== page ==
Man overcomes paralysis to run half-marathon with his surgeon and the driver who hit him

PHOTO: Dean Otto; Will Huffman, left, the driver of the truck; and Dr. Matt McGirt, the surgeon, participated in the Napa Half Marathon to celebrate Ottos rehabilitation.Courtesy Dean Otto
Dean Otto; Will Huffman, left, the driver of the truck; and Dr. Matt McGirt, the surgeon, participated in the Napa Half Marathon to celebrate Otto's rehabilitation.

Dean Otto of Charlotte, North Carolina, was riding his bike one humid morning in September 2016 when the unimaginable occurred: The husband, father and marathoner was struck by a truck.

His spine was fractured. His pelvis, tailbone and ribs were broken. And he could not feel his legs.

After surgery, Otto's surgeon Dr. Matt McGirt gave him a 1 percent to 2 percent chance of ever walking on his own again.

PHOTO: Dean Otto had run in several marathons before he was struck by a truck in September 2016 and paralyzed.Courtesy Dean Otto
Dean Otto had run in several marathons before he was struck by a truck in September 2016 and paralyzed.

But, after months of grueling physical therapy, Otto was taking his first steps with the help of a walker. Slowly, he picked up speed, eventually climbing stairs and then running.

"As far as my recovery goes, it's been a really long, rough road," he told ABC News today. "I've worked really hard but I've had a lot of great support from my doctors, my physical therapists as well as my family and friends supporting me."

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During Otto's rehabilitation, he was also visited in the hospital by Will Huffman, the driver of the truck. The two became friends.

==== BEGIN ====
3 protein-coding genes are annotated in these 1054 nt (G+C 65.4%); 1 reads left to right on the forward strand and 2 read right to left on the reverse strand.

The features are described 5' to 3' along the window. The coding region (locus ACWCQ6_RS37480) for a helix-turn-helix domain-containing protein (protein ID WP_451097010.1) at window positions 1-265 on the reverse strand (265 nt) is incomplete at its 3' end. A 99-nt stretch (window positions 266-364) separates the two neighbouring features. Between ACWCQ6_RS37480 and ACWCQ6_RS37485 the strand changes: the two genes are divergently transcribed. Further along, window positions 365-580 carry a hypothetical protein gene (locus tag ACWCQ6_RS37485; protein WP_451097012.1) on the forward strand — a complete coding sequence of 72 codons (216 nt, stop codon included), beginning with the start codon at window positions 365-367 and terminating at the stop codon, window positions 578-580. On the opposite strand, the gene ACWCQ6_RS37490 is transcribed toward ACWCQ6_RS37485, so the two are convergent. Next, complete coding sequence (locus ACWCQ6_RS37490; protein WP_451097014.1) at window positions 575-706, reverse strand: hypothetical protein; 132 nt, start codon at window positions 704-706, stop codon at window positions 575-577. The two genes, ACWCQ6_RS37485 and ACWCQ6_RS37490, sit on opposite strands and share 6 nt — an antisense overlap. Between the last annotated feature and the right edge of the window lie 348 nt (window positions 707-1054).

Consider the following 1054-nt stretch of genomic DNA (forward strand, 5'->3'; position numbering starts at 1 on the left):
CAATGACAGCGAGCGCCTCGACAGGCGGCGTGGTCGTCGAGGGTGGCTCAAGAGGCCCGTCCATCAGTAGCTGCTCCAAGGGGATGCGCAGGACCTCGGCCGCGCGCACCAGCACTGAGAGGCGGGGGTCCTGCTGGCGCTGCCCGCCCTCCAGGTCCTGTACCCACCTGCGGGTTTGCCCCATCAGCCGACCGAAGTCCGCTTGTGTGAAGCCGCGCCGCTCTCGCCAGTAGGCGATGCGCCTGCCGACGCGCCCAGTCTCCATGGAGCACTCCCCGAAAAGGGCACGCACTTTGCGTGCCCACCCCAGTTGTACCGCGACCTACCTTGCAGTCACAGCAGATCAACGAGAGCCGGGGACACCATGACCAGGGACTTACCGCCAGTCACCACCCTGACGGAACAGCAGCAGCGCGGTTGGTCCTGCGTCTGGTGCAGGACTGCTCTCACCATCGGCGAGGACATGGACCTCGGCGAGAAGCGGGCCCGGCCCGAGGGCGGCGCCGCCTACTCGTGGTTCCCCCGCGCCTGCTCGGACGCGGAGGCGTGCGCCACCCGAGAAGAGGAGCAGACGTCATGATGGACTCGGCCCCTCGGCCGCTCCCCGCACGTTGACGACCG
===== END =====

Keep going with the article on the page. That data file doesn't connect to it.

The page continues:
Otto said today that forgiveness had been key to his recovery.

"To be able to forgive Will immediately after the accident has been paramount in my positive attitude, in my recovery from this terrible accident," he said.

PHOTO: Dean Ottos spine was torn in two and dislocated, his doctor said. He also had no movement in his legs. The odds were stacked against him, his doctor said.Courtesy Dean Otto
Dean Otto's spine was torn in two and dislocated, his doctor said. He also had no movement in his legs. "The odds were stacked against him," his doctor said.

Eventually, Otto invited Huffman and McGirt, with whom he'd formed a friendship as well, to run a half-marathon with him. Neither men had run in years but felt motivated by Otto's perseverance.

On Sept. 24, a year to the day of the accident, the three completed the Napa Half Marathon in California.

"To be able to do that with my doctor Matt McGirt as well as Will Huffman, the guy who was driving the truck that morning on Sept. 24, was fantastic," Otto said.

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